Exometabolomic profiling was used to examine the time-varying substrate depletion from a mixture of 19 amino acids and glucose by two Pseudomonads and one Bacillus FRC isolates. ENIGMA researchers at Lawrence Berkeley National Lab examined if the first substrates depleted resulted in maximal growth rate, or related to growth medium or biomass composition and found surprisingly few correlations. We also modeled patterns of substrate depletion, and these models were used to examine if substrate usage preferences and substrate depletion kinetics of three microbial isolates can be used to predict the metabolism of the pooled isolates in co-culture. We found that most of the substrates fit the model predictions, indicating that the microbes are not altering their behaviors for these substrates in the presence of competitors. Compounds that deviate from the model highlight substrates that could be involved in species-species interactions within the consortium.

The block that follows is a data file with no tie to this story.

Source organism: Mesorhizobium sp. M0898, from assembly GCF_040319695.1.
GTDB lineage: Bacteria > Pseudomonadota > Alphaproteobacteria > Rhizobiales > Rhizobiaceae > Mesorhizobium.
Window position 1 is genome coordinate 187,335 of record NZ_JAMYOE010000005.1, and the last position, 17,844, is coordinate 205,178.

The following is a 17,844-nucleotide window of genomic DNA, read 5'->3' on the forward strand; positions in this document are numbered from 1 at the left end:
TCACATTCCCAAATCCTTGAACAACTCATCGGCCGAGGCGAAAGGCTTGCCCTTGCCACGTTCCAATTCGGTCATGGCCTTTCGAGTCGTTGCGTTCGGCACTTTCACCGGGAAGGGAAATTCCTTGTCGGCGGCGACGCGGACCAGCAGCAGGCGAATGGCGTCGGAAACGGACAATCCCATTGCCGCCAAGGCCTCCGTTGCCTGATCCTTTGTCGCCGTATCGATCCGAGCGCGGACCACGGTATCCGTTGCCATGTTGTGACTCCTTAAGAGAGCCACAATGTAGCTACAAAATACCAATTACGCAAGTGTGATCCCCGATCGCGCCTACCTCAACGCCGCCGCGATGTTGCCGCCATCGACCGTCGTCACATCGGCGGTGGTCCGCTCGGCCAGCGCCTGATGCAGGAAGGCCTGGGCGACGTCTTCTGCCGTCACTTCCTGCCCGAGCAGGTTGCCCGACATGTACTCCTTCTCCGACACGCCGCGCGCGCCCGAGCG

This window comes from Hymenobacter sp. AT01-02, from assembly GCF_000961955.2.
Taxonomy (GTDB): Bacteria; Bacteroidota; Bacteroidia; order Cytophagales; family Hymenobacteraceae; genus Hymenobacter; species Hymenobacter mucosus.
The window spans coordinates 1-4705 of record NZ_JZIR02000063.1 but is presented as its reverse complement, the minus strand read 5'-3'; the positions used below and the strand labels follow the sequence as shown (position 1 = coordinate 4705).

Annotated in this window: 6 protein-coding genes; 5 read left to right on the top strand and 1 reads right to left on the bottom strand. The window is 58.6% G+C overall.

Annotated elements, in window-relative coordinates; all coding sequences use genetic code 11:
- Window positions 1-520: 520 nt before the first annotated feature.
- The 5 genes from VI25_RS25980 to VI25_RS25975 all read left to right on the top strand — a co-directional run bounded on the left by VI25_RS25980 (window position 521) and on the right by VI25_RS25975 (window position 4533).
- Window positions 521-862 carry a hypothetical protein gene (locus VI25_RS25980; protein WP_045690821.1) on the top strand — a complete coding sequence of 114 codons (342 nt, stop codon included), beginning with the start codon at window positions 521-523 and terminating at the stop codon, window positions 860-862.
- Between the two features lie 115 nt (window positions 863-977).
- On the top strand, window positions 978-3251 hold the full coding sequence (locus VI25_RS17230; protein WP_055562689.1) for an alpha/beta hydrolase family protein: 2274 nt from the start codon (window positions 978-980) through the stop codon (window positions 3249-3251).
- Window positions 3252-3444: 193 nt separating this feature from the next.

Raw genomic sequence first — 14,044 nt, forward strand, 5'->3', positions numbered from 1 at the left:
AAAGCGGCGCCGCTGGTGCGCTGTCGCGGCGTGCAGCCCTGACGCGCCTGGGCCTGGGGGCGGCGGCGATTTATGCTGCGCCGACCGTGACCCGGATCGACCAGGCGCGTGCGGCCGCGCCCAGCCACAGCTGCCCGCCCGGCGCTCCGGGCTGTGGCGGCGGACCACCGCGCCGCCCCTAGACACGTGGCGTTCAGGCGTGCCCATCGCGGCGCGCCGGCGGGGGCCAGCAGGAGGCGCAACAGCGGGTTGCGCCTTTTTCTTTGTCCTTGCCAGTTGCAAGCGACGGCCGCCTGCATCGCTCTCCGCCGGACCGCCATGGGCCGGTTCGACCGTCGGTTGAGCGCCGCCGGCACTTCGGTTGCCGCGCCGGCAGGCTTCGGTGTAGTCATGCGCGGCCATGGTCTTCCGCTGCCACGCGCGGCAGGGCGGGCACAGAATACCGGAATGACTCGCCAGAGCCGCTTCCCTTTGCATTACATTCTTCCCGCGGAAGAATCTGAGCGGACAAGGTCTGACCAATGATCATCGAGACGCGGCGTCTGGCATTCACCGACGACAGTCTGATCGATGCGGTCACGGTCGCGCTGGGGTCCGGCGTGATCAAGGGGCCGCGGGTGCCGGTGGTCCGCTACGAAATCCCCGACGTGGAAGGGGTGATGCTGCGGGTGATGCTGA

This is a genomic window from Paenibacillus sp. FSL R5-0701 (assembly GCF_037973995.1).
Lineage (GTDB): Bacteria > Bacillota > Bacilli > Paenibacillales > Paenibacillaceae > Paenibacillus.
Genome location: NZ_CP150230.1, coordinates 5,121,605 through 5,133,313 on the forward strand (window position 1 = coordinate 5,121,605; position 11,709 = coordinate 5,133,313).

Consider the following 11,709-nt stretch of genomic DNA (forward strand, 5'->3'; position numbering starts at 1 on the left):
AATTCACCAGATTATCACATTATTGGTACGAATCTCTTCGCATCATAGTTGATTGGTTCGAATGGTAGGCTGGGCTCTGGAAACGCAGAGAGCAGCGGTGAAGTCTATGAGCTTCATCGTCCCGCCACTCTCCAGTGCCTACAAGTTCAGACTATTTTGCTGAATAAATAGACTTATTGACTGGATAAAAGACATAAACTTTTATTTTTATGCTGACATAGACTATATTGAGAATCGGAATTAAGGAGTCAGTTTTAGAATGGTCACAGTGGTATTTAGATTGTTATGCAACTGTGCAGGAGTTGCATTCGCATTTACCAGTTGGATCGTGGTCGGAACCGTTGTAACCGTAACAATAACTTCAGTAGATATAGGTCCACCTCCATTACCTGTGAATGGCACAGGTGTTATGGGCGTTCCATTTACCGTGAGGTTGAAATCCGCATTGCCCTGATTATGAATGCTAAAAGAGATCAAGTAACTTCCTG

- Time-resolved resource usage of strains grown alone were used to formulate models for substrate usage in a co-culture setting, assuming no overt competition between the strains for the substrate
- The model accurately predicted mixed-culture substrate depletion for about half of the resources provided in the medium
- Deviation from the models indicate resources of interest to study further
- This study serves as a proof-of-principle for a method to identify critical resources in a more complex environment
Dynamic substrate preferences predict metabolic properties of a simple microbial consortium. Erbilgin O, Bowen BP, Kosina SM, Jenkins S, Lau RK, Northen TR. 2017 BMC Bioinformatics 18:57 DOI: 10.1186/s12859-017-1478-2